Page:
Up until this point, Sting hasn’t had any supernatural powers. He’s been a man with a painted face who shows up at important times and points at people. And that is all he needs to be. An image of the actual Sting standing in the rafters, and a message on the Titantron “I accept” would have not only told the story more effectively, it would have been believable.
When the WWE tries to sell you on the supernatural, the company’s creative reach exceeds its grasp, but to do so and not use the actual guy and some kind of stunt double for a quick flash is just off-putting. And it’s confusing. What does it mean? Who are these Sting-guys? Was it supposed to actually be Sting? Did Sting drop the lighting guy a ten-spot? Did Sting learn Final Cut Pro and spend his weekend toiling away at the computer to cut together his cryptic vignette of acceptance?
You're thinking too much, is the only defense for this scene. If someone is supposed to not think in order to enjoy something, if someone has to negate their natural desire to understand what they're seeing in order to enjoy the experience then that experience is hollow and devoid of purpose.
I understand that children and people who just "go along for the ride" don't care about these details. Maybe that is the majority of the WWE's audience. Regardless, details offer opportunity for more interesting storytelling. An attention to detail moves that supposed casual viewer to pop more effectively than the entertainment mush that defines RAW. The proof is in the tepid live-audience reaction to much of what the WWE produces, especially this latest Sting segment.
If the WWE is good at creating content for a casual, majority audience then why are their ratings so abysmal? Why did they struggle to attain a million Network subscribers? Why did it take that crowd so long to start chanting "We Want Sting"? The defense for RAW's minutiae and mind-numbingly juvenile television being created for a general audience or a childhood audience is not an adequate defense for the product, because it's simply not working for the company. Everything they've done since the end of The Attitude Era has simply not worked in the company's favor, as it relates to really catching on with any kind of audience.
And it's because, at the end of the day, RAW isn't good TV. And it's a product that simply does not understand its inherent appeal, denying the fact that anyone who tunes in to RAW is doing so in the pursuit of professional wrestling. Nothing else.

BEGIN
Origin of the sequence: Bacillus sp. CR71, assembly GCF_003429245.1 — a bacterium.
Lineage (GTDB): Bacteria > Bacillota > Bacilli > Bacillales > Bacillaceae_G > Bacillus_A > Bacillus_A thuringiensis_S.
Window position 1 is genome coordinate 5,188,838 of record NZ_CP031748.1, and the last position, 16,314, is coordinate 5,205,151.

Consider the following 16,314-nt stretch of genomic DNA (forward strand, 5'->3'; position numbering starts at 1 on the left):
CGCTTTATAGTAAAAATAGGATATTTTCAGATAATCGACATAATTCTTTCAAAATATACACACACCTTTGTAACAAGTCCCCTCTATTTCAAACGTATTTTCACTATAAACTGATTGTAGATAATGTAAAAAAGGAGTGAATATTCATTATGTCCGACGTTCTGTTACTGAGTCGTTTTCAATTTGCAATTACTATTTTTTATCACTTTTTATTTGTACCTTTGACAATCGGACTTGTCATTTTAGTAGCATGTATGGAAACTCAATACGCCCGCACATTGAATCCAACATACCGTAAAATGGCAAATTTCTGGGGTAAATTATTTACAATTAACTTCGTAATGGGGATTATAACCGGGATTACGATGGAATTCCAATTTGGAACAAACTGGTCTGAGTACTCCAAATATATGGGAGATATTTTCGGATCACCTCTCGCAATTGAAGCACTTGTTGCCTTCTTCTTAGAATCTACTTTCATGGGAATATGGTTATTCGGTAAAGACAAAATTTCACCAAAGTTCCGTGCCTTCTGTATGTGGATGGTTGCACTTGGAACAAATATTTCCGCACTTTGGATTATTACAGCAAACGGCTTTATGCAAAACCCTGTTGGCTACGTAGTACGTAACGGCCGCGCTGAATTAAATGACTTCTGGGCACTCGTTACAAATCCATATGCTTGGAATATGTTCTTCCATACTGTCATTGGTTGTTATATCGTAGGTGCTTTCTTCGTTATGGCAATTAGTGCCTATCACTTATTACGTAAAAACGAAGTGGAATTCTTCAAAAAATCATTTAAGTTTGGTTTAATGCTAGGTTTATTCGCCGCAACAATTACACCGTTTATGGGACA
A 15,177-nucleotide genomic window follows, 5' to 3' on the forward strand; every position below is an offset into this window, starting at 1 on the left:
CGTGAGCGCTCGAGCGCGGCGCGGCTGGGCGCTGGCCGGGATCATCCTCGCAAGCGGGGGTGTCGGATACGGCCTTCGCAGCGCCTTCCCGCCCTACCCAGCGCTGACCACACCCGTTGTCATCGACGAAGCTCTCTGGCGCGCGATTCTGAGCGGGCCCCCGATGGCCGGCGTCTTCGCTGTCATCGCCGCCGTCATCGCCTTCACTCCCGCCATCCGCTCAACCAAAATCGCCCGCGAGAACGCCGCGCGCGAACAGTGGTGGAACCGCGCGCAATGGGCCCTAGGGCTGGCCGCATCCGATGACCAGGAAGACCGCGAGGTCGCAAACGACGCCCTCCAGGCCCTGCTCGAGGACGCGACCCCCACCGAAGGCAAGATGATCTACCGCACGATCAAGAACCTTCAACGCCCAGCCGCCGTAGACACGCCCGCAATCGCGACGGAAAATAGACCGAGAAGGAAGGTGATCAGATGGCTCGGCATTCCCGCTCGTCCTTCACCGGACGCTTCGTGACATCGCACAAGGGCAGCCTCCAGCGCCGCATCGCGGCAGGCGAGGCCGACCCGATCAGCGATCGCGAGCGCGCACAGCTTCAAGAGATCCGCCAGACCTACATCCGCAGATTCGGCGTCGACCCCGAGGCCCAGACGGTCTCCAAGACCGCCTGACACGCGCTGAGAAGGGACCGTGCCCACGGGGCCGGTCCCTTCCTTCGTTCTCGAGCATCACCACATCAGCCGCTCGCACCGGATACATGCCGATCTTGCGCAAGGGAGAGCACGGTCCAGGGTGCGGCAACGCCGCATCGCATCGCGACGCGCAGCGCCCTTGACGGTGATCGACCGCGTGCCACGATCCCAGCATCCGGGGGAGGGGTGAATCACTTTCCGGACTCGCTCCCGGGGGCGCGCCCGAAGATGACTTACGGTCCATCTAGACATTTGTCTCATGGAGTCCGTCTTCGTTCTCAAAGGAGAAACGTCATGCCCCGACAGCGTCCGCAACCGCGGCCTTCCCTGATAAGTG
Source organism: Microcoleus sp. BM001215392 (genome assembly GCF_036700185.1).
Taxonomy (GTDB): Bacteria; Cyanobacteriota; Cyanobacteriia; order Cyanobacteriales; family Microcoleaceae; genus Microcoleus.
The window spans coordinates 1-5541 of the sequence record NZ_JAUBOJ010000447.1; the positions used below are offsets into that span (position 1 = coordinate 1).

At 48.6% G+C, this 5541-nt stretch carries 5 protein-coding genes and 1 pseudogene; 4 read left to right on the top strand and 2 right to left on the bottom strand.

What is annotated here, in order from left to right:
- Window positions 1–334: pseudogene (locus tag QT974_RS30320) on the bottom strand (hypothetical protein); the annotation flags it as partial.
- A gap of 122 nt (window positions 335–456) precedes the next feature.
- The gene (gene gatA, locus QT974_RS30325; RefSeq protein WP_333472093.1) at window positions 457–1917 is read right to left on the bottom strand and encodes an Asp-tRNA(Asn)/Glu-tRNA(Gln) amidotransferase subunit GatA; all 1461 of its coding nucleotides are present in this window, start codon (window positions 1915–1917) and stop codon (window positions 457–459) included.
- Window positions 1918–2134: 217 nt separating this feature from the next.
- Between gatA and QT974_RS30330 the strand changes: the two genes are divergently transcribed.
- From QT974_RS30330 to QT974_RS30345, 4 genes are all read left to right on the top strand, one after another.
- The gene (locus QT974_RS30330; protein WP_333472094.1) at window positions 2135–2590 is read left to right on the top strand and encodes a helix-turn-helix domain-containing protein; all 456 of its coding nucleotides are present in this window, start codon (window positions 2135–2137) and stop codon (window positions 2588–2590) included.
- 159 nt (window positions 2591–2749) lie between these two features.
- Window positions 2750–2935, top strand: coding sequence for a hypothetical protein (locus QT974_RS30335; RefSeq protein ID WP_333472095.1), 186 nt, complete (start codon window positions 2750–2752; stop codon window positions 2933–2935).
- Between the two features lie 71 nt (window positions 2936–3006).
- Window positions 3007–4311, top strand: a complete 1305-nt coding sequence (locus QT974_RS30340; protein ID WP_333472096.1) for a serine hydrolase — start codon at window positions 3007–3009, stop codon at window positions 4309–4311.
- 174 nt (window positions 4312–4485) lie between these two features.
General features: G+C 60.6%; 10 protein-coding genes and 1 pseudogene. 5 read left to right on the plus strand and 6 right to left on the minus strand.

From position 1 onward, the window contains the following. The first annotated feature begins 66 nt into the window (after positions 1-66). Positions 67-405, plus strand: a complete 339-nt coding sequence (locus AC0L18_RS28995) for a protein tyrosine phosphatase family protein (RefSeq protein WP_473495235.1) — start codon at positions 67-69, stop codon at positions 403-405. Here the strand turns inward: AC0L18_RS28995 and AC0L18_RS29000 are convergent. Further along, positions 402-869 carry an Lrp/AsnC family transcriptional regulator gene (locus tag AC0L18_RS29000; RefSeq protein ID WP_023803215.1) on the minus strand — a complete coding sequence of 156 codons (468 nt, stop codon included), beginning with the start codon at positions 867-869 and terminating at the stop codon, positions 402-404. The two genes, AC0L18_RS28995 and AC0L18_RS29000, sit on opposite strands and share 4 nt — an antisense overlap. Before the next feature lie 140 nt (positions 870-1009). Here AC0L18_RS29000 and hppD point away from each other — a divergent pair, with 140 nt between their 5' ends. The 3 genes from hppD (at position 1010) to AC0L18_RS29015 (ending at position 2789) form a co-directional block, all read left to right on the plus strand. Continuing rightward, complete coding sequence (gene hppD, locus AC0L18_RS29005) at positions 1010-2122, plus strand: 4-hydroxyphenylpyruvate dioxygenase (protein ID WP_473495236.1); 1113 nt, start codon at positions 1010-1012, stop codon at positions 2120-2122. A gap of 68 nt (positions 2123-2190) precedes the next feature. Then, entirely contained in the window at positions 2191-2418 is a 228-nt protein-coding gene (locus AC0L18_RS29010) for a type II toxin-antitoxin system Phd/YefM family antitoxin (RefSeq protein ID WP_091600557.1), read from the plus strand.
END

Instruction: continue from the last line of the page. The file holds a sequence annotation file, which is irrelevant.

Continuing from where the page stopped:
It’s clear the WWE doesn't consider the humanity of its audience as much as it doesn't consider the humanity of its characters.
The emphasis is not on considering what human beings do in an actual fight and purely on creating a “show”. That hokey spectacle not only undermines the quality of the product, it’s much less interesting than reality, because thinking about these people from a realistic perspective offers more chances for relatable, emotional human drama. Humanity, reality, a well-told fiction brings people to the moment of pop more effectively than a blatant lie.
Why does Sting want to disrupt The Authority’s operation? What does the actual man, the pro-wrestler who wrestled exclusively for WCW, want to achieve in the WWE? Why has he strapped on the trench coat and put on the face paint for one final run? Might he be chasing a match with The Undertaker, as he has stated in very public interviews since signing with the WWE? Is he furious with how the WWE has tried to rewrite pro-wrestling history by bashing WCW every single day on the Network?
Instead of any of that, Triple H just wound up looking foolish, the crowd was confused, and it’s unclear what Sting actually is.
This entire scene encapsulates the lack of mental-effort and lack of creativity both within the company and in the actual audience.
They produce bad television, we moan. They bring Sting into the mix, even if they do it badly, we cheer "We Want Sting!"
They don’t push a guy like Ziggler, we make “funny” signs.
And it’s boring.
And that’s a shame because good work was turned in by guys like Wyatt, Ziggler, Bryan, and Reigns, yet a going-through-the-motions quality permeates the product.
Had the WWE followed-through on what they established three weeks ago during the special edition snow-day RAW broadcast from WWE headquarters, the road to WrestleMania could have avoided being plagued with the same roundabout storytelling that has defined pay-per-views for years.
The WWE could have taken the fan’s feedback in the right way, for the right reasons, and figured out a way to book and sell Roman Reigns versus Brock Lesnar at WrestleMania. They could have embraced their proposed Reality Era and presented that fight like a realistic championship match where both fighters train for the battle for months in advance.
Now, we’re watching yet another patch-work pit-stop where the WWE has created as many booking outs for themselves as possible instead of just sticking to something and making that something the most interesting thing we’ve ever seen.
Meanwhile the rest of the card has suffered.
Almost everyone at all levels of the card is haphazardly bouncing from meaningless match to meaningless match, tethered together by a script written by people who have no idea what it’s like to shove someone’s face into a mat, presided over by a bossman who, by his own admission, has always struggled to understand his audience.
To leave you on a positive note, I regard all of this as an incredibly slow, frustrating teething process. It has taken years and it will continue to take years before the WWE finally remembers what it is and starts producing consistently good television.
Criticize as I might, the product is better now than it was just two years ago. It only needs to get out of its own way and stop steadfastly, stubbornly, self-consciously, weakly putzing around with itself and just commit to some authentic storytelling.
And NXT washes bad RAW memories away each and every week, reminding you that when the WWE decides to put on a pro-wrestling show, they do it better than anyone else.
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Photos via WWE.